I mentioned to Faith that I hadn’t been in that church since 1972 when my grandmother died. She had six male grandchildren and someone thought it would be a good idea for us to serve as pallbearers. That was tough duty for me. I was the youngest and I didn’t know what a pallbearer was supposed to do. My brother and I were not raised in the Orthodox Church. I had been to Easter and Christmas services with my father but I had never been to a funeral. I’ll give it to you thumbnail, at least the parts that I will remember forever. Pallbearers sit in the first pew. I remember this because the priest spun the casket around during the mass and opened it. I was not prepared for that. There was a lot of incense and we stood at the grave while the casket was lowered. Yes, I skipped a lot of details there. Pallbearers wear white gloves, and after the coffin is lowered into the ground, we were told to toss the gloves into the grave. I remember not liking that part.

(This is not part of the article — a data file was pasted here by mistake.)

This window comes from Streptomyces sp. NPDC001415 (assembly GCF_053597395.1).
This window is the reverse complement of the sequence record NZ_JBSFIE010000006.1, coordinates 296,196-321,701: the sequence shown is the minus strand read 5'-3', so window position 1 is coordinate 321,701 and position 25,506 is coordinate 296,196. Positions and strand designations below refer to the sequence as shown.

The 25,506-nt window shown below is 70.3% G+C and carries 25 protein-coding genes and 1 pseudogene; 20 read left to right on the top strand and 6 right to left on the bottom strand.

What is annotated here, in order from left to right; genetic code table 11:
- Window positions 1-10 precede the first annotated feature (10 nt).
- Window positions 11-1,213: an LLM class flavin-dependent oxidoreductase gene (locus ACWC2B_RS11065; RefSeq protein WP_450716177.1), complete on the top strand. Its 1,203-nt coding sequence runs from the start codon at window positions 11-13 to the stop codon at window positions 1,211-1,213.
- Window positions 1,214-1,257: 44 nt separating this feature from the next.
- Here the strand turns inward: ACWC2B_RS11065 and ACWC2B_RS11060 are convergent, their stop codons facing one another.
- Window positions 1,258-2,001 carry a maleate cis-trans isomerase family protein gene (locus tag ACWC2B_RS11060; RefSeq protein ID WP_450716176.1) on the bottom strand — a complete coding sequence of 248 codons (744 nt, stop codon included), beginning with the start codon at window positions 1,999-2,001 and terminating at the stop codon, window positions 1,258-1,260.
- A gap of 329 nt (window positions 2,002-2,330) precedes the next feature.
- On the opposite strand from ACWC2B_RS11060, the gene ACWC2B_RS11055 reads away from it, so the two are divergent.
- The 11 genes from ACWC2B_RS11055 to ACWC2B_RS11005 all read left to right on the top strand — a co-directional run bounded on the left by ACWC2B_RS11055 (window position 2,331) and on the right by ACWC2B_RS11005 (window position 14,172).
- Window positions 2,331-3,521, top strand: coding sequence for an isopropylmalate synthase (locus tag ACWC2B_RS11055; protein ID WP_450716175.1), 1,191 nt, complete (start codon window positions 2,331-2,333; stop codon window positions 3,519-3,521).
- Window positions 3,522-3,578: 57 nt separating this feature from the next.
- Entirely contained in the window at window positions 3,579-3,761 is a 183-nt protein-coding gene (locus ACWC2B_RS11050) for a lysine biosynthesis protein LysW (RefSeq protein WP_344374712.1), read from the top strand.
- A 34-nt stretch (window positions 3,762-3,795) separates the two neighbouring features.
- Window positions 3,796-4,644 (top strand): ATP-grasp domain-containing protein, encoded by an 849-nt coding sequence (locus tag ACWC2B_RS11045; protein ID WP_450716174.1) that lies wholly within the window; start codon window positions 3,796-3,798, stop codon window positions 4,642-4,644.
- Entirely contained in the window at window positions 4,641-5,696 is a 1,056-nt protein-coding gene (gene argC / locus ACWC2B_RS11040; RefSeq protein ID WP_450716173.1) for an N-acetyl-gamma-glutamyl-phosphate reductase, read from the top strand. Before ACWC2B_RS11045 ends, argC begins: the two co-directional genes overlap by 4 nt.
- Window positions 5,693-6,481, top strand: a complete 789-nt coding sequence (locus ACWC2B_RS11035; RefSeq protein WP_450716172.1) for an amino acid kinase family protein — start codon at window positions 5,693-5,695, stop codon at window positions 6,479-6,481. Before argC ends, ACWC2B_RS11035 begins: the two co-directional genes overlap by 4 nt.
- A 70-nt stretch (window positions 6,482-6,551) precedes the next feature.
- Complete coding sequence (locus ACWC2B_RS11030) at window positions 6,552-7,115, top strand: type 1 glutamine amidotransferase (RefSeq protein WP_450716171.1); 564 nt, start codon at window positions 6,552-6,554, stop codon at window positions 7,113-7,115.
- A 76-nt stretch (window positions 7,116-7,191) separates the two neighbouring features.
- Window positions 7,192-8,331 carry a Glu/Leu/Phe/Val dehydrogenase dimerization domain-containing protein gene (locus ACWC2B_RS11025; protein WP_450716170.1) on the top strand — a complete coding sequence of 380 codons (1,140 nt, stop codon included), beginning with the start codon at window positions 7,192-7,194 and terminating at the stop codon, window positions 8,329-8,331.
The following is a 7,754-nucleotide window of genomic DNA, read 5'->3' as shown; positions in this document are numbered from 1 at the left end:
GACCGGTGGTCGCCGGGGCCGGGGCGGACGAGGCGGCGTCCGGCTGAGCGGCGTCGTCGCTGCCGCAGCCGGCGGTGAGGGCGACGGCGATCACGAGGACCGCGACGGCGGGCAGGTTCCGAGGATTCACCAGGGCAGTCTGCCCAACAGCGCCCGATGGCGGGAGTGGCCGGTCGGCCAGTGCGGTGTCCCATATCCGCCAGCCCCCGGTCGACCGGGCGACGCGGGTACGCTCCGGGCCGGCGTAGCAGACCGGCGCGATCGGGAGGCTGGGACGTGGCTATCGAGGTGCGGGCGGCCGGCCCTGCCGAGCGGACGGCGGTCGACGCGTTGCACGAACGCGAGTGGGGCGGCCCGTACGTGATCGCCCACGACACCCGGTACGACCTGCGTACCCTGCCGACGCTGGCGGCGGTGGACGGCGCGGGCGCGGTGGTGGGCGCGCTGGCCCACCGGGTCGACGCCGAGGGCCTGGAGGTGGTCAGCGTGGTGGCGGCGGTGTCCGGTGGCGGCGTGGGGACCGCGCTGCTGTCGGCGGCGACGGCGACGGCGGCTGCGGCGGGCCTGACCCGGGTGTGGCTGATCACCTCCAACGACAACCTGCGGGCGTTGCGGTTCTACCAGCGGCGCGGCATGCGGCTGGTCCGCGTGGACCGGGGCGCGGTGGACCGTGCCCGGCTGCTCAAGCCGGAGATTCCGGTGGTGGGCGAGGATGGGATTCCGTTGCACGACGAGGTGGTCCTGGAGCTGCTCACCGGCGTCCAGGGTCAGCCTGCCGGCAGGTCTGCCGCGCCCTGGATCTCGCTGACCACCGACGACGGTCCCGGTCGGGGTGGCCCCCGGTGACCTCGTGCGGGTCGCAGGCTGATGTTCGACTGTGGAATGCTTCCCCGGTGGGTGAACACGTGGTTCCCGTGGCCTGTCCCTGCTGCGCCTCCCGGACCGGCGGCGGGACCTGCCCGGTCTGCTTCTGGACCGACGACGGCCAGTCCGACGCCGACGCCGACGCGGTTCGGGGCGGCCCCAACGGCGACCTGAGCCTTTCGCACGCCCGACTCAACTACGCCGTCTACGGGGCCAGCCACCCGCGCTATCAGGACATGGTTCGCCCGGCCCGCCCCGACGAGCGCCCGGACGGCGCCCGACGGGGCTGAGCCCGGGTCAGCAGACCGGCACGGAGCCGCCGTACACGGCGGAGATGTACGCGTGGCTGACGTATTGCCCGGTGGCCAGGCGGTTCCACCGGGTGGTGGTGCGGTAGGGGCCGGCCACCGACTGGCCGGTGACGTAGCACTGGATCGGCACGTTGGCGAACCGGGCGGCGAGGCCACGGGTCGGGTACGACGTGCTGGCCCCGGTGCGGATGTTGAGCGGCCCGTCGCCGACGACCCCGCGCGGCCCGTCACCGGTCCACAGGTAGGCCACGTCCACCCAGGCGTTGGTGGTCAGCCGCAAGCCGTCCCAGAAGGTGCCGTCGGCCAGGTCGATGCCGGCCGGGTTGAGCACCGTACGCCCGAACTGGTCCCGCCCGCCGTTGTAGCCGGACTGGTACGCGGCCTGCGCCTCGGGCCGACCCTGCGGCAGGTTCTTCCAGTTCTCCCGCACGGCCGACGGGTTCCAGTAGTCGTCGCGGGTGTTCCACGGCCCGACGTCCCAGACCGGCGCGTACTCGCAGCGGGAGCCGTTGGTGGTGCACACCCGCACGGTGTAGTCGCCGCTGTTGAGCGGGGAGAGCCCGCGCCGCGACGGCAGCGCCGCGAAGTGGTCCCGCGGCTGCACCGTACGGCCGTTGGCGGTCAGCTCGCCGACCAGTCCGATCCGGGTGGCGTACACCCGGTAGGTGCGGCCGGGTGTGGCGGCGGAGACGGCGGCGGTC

The food festival was being held in the basement of the church, a room with which I was familiar, having sat with my grandmother on many Thursday evenings as she played Bingo in that basement. We took stuffed grape leaves, a meat pie for me and a spinach pie for Faith and Faith snagged some Tabouleh. All good stuff. On our way out, I visited the church. I took some pictures to go with the memories I’ll still have after the new church is built.


The upper picture is Faith at Eat’n Park. The rest are captioned and you can click on any one picture in each group to begin a slide show.